Pubdate: Thu, 24 Aug 2017
Source: Alberni Valley News (CN BC)
Copyright: 2017 Alberni Valley News
Author: Elena Rardon


B&E numbers on the rise in Port Alberni

The Port Alberni RCMP's officer in charge says the city's opioid
crisis is not getting better.

Inspector Brian Hunter was in council chambers on Aug. 14 to present
the quarterly report for the RCMP department.

The detachment received 2,231 calls for service in the city of Port
Alberni within the months of April to June, according to Hunter.

Of these calls, property crime is down, but break and enters went
significantly up for the quarter. This, said Hunter, was a "classic"
example of chronic offenders. Twenty-eight chronic offenders have been
identified by the detachment's crime reduction unit, and 18 of those
are in custody, as of July 19.

As an example of how chronic offenders can offset a crime trend,
Hunter pointed out that break and enters into businesses went up from
six in 2016 to 22 in 2017.

"Three individuals were responsible for the majority of those crimes,"
he said. "Since they were taken care of, there's been one."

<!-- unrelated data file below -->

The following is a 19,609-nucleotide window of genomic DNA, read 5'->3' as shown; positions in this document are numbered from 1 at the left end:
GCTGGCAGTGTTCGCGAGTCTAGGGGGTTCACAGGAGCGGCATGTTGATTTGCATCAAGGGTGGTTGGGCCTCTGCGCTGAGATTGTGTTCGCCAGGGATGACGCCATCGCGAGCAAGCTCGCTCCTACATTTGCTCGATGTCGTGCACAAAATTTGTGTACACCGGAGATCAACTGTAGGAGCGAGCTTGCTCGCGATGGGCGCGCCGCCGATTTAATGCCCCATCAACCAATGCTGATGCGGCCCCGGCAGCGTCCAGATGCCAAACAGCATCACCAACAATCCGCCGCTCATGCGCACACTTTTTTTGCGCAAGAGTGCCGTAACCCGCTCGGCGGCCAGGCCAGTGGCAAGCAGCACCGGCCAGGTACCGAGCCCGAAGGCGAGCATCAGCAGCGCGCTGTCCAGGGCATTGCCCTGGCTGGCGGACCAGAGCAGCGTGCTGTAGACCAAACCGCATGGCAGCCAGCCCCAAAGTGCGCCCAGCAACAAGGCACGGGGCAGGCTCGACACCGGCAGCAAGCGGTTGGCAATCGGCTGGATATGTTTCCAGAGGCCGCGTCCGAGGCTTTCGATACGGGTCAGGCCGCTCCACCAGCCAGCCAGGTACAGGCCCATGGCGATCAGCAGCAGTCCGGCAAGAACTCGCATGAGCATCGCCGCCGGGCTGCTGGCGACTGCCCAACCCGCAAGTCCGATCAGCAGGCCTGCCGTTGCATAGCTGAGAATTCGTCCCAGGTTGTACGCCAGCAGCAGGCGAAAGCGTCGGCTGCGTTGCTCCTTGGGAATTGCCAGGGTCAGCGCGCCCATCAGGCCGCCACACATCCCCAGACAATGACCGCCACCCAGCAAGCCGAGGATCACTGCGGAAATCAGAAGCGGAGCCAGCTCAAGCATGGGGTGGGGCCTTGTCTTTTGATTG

He added that property crime and drug offences are some of the
priorities of the crime reduction unit, and as recently as last week,
they executed search warrants at the Carlson Building on Argyle St.
and seized a quantity of drugs and weapons.

"It's part of our continual enforcement in the community," he

Hunter was asked about the opioid crisis in Port Alberni, and he
confessed, "It's not getting better."

He suggested that the numbers are going to be worse than last year,
and said that more than 80 percent of all hard drugs now contain some
amount of fentanyl.

"It goes without saying, there is a lot of drug activity in the
community," he said. "We do what we can with our resources with
dealing with it. It's a resource-heavy investigation."

The Port Alberni detachment now has a powder hood and an ion scanner
to assist in examining drugs in a safe way, he said.

Mayor Mike Ruttan asked if the RCMP should be concerned about new
people coming into town, and Hunter admitted, "Our chronic offenders
are not people travelling through. It's just common sense to come to a
place that's cheaper to live. If we can make them a productive part of
our community, employment and those types of things, it's a good thing."

Hunter also added that the detachment didn't receive a single
complaint about either the Five Acre Shaker or Thunder in the Valley
multi-day events that occurred last weekend.

"It's a real testament to the organizers," he said. "They took it
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